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WASHINGTON, Dec 15 (Reuters) - Republican negotiators in the U.S. Congress worked furiously on Friday to put the finishing touches on a sweeping tax overhaul and expanded a child tax credit in an effort to win the support of two wavering senators.
Republican Representative Kristi Noem said the refundable portion of an expanded child tax credit in the tax bill under negotiation has risen to $1,400 from $1,000, an apparent bid to win support from Republican Senators Marco Rubio and Mike Lee.
"I believe we're in a good spot and should be able to earn his support," Noem said, referring to Rubio. She is a member of the House-Senate conference committee that is working on a final tax bill.
Aides to both Rubio and Lee said they had not yet seen the text of the latest child tax credit provision.
"Until we see if the percentage of the refundable credit is significantly higher, then our position remains the same," said Rubio spokeswoman Olivia Perez-Cubas.
Before the expanded credit was circulated, Rubio had noted the legislation would double the child tax credit to $2,000 but only about half of that of figure would be refundable to millions of working-class families.
He said on Twitter he could only support the bill if the percentage of the child tax credit available to working-class parents was increased to a figure "meaningfully higher" than 55 percent. Making the refundable portion $1,400 as Noem announced would be 70 percent.
Republican leaders hoped to unveil details of the legislation on Friday and queue it up for votes by the full Senate and House next week.
President Donald Trump touted a tax cut constantly during his campaign and wants an approved bill on his desk for his signature before Christmas. It would be Trump's first major legislative victory since taking office in January.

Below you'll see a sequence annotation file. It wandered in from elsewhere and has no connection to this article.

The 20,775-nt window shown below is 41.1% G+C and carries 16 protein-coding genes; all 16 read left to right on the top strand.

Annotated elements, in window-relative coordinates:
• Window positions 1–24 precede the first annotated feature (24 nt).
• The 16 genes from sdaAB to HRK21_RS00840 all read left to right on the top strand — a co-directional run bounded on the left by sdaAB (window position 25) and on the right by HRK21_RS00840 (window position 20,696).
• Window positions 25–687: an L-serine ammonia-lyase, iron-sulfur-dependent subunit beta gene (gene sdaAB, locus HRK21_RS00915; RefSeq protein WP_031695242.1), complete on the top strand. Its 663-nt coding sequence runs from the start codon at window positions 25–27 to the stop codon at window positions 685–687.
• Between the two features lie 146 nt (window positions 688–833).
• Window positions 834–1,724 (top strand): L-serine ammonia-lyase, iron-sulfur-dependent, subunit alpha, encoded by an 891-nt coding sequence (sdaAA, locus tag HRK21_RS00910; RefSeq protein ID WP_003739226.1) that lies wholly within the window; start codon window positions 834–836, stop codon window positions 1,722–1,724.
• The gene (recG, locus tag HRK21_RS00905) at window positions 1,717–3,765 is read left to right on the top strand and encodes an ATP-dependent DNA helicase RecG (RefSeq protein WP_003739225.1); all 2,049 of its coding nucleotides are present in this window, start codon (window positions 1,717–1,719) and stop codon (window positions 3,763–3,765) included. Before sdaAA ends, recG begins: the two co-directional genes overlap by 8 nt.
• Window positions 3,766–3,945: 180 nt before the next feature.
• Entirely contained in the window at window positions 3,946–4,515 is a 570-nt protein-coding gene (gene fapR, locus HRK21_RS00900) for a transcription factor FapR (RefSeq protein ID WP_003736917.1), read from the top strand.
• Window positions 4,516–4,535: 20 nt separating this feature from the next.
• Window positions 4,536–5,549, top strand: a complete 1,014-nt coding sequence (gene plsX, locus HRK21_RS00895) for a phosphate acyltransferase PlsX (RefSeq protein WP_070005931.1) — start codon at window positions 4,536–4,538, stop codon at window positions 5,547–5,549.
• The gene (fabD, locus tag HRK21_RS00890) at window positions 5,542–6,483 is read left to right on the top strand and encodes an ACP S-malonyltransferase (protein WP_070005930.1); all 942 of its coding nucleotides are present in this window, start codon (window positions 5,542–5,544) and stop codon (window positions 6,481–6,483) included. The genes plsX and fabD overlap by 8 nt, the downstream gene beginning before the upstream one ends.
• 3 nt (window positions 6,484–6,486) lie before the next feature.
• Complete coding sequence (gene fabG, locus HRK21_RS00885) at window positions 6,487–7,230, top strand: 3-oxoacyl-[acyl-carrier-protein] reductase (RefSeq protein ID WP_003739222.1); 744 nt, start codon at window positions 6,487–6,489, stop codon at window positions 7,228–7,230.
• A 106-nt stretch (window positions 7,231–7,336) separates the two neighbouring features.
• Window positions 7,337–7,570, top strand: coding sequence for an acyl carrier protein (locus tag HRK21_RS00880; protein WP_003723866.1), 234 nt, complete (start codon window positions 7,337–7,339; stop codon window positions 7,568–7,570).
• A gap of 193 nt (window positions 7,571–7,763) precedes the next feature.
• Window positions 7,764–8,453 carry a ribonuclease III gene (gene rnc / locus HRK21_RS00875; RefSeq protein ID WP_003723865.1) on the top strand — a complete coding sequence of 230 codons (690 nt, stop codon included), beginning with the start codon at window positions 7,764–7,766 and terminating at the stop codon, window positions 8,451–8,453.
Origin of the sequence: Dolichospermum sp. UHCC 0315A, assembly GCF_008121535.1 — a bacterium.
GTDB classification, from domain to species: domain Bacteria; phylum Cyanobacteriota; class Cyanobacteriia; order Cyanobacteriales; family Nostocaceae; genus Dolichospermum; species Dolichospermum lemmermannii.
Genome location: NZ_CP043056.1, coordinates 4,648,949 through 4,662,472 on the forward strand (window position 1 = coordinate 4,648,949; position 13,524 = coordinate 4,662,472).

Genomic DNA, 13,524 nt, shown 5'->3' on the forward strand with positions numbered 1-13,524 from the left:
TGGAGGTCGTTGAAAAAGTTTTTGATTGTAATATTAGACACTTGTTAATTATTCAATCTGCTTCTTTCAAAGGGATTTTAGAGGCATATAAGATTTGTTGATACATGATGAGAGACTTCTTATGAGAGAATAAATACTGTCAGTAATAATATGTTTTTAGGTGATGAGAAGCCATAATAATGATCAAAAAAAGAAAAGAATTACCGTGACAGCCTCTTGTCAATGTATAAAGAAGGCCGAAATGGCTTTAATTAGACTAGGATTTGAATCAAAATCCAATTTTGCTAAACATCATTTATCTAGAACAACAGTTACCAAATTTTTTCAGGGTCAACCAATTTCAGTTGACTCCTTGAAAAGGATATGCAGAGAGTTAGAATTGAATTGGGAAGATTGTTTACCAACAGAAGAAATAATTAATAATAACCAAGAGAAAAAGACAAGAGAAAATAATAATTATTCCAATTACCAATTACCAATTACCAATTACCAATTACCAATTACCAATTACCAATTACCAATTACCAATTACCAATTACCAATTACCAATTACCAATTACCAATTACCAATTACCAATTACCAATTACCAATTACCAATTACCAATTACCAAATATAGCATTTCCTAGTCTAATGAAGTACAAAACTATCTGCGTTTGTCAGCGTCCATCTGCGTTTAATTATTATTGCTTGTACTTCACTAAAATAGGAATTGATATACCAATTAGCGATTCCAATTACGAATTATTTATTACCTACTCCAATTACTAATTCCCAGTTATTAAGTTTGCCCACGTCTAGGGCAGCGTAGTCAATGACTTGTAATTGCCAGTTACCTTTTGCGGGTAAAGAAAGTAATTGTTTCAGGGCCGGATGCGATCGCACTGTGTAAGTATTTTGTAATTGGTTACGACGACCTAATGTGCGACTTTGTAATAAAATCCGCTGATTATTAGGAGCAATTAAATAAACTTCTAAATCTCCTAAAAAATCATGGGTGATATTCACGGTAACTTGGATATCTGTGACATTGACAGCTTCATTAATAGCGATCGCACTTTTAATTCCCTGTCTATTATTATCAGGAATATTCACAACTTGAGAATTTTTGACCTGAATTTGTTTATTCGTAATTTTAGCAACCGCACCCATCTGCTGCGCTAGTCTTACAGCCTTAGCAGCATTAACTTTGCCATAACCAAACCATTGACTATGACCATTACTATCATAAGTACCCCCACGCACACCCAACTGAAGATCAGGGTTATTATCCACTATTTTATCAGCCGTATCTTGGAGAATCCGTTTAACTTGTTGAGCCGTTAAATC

With all 46 Democrats and two independents in opposition to the measure, Republicans can only afford to lose two of their 52 senators and still win passage. Republican Senator Bob Corker opposed an earlier version of the legislation, largely because of the bill's impact on federal deficits.
As the tax package has evolved, it has tilted increasingly toward benefiting businesses and the wealthy, a trend some lawmakers have said is a growing concern. Provisions for offsetting the revenue costs of last-minute changes also were a concern for some lawmakers.
After resisting demands for weeks to cut the top income tax rate for the richest taxpayers, the bill's authors did agree in recent days to lower it to 37 percent from 39.6 percent.
The Senate approved a wide-ranging version of the tax bill on Dec. 2 by a vote of 51-49, with Corker the only Republican to vote no. Earlier, the House of Representatives had approved its own tax legislation.
Independent and nonpartisan tax analysts have estimated that the bill will expand the $20 trillion national debt by at least $1 trillion in the next 10 years.
Moderate Republican Senator Susan Collins also has been non-committal on the bill, in part out of concern about its provision to repeal an Obamacare federal fine imposed on Americans who do not buy health insurance.
The Senate vote outlook has been further muddled by Senator John McCain's admission to the hospital for treatment for side effects of cancer therapy. His office said he "looks forward to returning to work as soon as possible."
Vice President Mike Pence has delayed a planned trip to the Middle East in case his vote is needed to break a tie on the final tax bill. (Reporting by Makini Brice, Amanda Becker and Richard Cowan; Writing by John Whitesides; Editing by Tim Ahmann and Bill Trott)